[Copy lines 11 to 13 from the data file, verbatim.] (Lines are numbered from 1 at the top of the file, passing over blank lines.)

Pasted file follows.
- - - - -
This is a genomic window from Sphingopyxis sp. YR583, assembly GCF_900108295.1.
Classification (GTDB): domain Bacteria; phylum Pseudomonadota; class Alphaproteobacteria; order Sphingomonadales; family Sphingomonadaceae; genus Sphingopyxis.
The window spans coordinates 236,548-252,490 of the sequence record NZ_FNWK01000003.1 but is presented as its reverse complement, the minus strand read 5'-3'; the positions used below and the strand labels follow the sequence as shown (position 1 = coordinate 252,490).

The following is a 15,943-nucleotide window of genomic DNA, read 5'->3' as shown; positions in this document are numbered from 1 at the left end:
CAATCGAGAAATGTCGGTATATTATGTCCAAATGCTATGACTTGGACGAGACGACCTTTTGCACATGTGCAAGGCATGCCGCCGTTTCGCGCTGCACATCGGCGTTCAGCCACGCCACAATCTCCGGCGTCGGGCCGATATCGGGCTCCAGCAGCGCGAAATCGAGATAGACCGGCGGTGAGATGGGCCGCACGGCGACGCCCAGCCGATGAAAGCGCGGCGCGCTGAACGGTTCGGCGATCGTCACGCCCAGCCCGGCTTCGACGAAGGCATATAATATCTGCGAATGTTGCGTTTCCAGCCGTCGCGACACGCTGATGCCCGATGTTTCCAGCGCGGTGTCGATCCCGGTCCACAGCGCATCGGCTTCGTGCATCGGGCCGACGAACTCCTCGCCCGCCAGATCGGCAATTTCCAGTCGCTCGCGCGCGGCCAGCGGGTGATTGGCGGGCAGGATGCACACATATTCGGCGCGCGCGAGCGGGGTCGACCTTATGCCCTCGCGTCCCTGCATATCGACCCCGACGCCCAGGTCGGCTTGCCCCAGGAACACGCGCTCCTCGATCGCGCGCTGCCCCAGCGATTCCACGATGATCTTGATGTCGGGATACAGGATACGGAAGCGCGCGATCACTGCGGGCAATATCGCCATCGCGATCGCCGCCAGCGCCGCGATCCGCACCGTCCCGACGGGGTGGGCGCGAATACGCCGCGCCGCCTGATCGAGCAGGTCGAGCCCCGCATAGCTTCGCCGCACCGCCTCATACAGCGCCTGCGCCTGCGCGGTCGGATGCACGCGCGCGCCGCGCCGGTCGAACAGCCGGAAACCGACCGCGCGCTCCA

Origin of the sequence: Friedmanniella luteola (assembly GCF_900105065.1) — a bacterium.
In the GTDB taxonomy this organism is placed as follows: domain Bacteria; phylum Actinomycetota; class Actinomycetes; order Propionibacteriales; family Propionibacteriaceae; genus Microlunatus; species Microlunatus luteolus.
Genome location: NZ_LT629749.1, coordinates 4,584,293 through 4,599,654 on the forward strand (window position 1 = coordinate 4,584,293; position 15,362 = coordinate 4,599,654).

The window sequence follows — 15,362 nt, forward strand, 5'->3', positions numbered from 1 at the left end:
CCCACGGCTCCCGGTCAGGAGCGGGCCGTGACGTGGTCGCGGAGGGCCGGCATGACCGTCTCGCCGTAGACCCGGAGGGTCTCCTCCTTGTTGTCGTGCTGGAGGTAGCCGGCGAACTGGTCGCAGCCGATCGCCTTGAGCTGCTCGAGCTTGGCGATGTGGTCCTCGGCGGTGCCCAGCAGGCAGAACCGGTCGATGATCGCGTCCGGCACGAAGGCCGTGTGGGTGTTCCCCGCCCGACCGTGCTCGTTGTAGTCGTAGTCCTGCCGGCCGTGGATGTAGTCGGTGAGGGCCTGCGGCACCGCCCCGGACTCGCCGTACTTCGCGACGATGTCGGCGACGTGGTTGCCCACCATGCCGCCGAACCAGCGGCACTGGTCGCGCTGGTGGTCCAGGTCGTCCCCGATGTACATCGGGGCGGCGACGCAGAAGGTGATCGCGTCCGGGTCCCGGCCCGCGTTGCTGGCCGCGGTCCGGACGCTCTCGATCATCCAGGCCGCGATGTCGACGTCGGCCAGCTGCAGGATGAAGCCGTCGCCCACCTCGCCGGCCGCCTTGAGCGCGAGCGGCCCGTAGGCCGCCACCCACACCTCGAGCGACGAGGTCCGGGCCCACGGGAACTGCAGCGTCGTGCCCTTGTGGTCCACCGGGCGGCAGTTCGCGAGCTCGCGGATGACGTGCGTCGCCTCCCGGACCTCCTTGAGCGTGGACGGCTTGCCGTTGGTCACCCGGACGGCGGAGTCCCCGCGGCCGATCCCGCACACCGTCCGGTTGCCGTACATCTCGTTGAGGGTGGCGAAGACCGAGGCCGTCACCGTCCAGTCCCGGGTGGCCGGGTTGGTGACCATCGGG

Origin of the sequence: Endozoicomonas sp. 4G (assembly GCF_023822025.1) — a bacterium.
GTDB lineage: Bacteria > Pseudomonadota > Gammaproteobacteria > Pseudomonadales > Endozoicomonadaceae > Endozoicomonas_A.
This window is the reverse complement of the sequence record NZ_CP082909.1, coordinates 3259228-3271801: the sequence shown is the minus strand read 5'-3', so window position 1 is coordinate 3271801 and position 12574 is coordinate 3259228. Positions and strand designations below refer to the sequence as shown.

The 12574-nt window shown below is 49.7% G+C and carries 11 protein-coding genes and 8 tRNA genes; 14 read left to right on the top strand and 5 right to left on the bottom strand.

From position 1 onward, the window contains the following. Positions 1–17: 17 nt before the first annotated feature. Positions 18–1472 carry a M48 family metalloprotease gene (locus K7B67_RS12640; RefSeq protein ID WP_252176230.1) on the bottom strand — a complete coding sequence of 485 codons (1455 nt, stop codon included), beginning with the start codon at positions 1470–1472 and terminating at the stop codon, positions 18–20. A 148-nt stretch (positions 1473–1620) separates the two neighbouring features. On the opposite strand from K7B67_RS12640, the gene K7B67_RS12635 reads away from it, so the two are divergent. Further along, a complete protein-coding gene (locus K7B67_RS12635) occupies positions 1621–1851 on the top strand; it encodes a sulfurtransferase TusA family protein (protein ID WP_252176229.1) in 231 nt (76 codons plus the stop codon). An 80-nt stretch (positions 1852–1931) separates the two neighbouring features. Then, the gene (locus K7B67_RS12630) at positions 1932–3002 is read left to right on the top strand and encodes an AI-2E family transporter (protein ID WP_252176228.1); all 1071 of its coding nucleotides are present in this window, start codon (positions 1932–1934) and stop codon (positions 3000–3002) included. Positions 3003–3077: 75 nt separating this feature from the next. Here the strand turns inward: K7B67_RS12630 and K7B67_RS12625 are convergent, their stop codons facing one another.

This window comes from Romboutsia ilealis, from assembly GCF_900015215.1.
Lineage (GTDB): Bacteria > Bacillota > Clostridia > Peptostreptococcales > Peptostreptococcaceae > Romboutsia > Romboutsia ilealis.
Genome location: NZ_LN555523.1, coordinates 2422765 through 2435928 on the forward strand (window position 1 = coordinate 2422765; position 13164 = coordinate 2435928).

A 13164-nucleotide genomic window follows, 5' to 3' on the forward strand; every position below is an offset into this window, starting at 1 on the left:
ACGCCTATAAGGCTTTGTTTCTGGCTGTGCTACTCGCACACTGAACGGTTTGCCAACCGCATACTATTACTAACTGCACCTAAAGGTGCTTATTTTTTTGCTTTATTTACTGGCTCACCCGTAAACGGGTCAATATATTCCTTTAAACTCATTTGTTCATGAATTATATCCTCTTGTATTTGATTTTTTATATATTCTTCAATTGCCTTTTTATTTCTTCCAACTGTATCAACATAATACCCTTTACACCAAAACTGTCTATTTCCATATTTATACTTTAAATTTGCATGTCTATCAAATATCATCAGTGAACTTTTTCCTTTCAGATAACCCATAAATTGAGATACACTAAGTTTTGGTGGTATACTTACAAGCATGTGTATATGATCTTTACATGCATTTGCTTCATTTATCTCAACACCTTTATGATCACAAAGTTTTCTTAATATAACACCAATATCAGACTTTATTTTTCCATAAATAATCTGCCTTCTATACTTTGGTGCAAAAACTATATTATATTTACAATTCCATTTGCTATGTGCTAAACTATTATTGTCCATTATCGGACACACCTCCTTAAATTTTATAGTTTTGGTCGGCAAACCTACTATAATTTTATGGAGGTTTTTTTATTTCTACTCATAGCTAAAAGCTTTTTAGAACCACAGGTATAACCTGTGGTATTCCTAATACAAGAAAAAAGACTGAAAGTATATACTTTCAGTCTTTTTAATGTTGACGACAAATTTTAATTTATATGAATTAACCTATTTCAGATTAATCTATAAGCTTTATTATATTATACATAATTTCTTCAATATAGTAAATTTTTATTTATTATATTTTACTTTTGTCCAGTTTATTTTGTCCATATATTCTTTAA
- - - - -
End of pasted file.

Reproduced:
Origin of the sequence: Endozoicomonas sp. 4G (assembly GCF_023822025.1) — a bacterium.
GTDB lineage: Bacteria > Pseudomonadota > Gammaproteobacteria > Pseudomonadales > Endozoicomonadaceae > Endozoicomonas_A.
This window is the reverse complement of the sequence record NZ_CP082909.1, coordinates 3259228-3271801: the sequence shown is the minus strand read 5'-3', so window position 1 is coordinate 3271801 and position 12574 is coordinate 3259228. Positions and strand designations below refer to the sequence as shown.